And yes, returning to the samples, the samples do work. Arguably the best example would be the exorcist in ʽJezebel Spiritʼ, who just blends in so well with all that funk (and I am fairly sure the whole track must have been an influence on King Crimson's monstruous masterpiece ʽThela Hun Ginjeetʼ, released later in the year), but Reverend Paul Morton hardly lags behind on ʽHelp Me Somebodyʼ (I have no idea how they could secure the rights to that piece of sermoning, unless they somehow convinced the Reverend that, you know, God moves in mysterious ways), and Dunya Yusin is especially haunting on the creepy ʽRegimentʼ, whose syncopated bass line and Frippertronics (yes, Robert was there too) create quite an ominous atmosphere by themselves, but it never hurts to reinforce the atmospherics with the aid of a Lebanese mountain singer.

Fun fact: the first track on Side B on the original release was ʽQur'anʼ, for which Brian and David sampled the chanted recital of The Holy Book by a bunch of Algerian Muslims — only to have it removed and replaced with ʽVery, Very Hungryʼ (formerly the B-side of ʽJezebel Spiritʼ) at a later date due to the insistence of the Islamic Council of Great Britain, "in deference to some­body's religion", Byrne said later. Hey, we understand — nobody wants not to wake up one mor­ning with Yusuf Islam's dagger sticking out of your back, guys, even if those were not exactly the Je suis Charlie times. You can still listen to the finished track on Youtube these days, though (for now) — there is really nothing offensive about the way the recital is sampled, what with the groove itself having a distinct near-Eastern flavor, but of course the «protests» were issued more on general principle than any particular gripes.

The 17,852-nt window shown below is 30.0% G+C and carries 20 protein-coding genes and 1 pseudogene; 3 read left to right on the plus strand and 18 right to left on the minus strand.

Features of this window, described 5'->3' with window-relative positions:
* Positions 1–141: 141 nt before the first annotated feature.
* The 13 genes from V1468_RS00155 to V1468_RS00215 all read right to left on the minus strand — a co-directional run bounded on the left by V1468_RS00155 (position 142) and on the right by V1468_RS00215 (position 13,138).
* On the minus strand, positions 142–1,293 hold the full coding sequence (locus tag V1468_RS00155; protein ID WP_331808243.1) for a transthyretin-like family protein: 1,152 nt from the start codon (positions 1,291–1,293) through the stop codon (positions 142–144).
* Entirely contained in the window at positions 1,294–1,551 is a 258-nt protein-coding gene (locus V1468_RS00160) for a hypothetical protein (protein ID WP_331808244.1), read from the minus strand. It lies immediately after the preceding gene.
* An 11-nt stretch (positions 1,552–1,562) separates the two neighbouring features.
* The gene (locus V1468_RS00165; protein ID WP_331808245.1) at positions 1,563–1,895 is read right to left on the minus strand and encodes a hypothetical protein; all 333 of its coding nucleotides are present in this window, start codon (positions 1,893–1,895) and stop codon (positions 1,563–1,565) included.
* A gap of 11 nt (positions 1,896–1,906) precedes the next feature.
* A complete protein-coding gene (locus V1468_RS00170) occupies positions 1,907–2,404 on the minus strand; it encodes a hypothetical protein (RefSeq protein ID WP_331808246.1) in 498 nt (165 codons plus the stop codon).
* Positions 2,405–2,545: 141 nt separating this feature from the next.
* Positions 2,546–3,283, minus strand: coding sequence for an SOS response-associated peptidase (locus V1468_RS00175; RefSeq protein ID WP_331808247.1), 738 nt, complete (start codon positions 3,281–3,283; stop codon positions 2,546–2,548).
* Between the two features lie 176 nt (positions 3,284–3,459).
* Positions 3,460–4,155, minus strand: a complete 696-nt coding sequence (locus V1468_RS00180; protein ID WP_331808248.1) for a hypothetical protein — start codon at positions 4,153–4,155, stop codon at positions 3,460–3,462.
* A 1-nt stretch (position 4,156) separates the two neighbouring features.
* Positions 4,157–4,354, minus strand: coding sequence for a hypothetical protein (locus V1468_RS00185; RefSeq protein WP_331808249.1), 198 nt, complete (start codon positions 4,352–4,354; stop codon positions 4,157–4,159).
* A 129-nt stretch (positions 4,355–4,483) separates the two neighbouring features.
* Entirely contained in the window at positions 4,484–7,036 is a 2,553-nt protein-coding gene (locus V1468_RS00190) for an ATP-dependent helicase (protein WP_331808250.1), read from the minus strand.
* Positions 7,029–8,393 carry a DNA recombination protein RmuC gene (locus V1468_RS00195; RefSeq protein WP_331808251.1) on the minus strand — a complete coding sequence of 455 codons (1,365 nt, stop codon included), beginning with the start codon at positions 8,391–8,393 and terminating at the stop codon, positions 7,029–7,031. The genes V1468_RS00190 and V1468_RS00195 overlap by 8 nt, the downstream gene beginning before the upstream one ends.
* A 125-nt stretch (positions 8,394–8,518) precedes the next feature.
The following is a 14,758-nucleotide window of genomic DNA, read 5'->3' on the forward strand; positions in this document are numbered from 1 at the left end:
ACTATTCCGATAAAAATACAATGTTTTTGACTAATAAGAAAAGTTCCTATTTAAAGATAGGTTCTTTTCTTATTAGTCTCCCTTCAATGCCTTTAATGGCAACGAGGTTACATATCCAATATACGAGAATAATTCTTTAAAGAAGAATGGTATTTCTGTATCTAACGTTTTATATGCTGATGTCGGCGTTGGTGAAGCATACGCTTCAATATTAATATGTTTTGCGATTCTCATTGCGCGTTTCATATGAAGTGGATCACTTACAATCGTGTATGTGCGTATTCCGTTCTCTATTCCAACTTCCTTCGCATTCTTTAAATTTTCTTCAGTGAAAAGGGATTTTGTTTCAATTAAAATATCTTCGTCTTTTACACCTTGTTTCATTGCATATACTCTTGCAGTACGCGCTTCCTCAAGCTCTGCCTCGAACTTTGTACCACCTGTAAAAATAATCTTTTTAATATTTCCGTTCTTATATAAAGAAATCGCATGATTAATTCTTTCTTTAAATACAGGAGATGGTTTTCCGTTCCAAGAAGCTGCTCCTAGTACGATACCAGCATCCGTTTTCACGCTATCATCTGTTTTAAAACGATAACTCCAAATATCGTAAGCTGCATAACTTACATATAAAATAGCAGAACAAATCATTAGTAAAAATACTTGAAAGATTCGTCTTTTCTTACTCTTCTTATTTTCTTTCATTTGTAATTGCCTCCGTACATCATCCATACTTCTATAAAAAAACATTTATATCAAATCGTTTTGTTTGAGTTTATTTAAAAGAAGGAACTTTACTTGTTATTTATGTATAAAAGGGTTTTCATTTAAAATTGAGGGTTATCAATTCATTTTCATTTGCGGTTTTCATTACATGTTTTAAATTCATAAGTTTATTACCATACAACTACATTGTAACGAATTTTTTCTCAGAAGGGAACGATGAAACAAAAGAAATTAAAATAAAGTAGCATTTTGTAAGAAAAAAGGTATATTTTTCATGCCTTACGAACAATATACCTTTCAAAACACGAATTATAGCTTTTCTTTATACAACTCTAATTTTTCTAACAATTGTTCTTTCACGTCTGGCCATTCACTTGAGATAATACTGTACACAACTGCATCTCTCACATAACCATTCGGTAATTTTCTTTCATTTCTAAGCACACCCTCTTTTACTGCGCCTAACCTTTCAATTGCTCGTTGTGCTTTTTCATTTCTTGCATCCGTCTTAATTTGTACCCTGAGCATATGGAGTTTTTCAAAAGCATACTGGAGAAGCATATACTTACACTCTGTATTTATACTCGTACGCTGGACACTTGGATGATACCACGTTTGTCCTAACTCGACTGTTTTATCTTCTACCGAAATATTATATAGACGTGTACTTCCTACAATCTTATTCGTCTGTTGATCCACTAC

Anyway, just forget about the alleged historical importance — sampling is such a poorly under­stood and clumsily theoretized business (like a lot of developments in modern art) that singling out its «revolutionaries» and «torch-bearers» is like dancing without a floor. The best way to get into this album is just to adapt yourself to the groove and then mentally transfer yourself to some imaginary setting — and then understand that setting as an actual metaphor for your own every­day life, particularly if you're a big city dweller that just keeps on running. Adopt this perspective, and thumbs up are guaranteed. Renounce it, and the whole thing will just be a weirder, but more boring imitation of Remain In Light. I know which one I choose. 

1 comment:

  1. That's a painting? It's always looked to me like a bunch of cut paper figures - look at the thin shadows at their edges.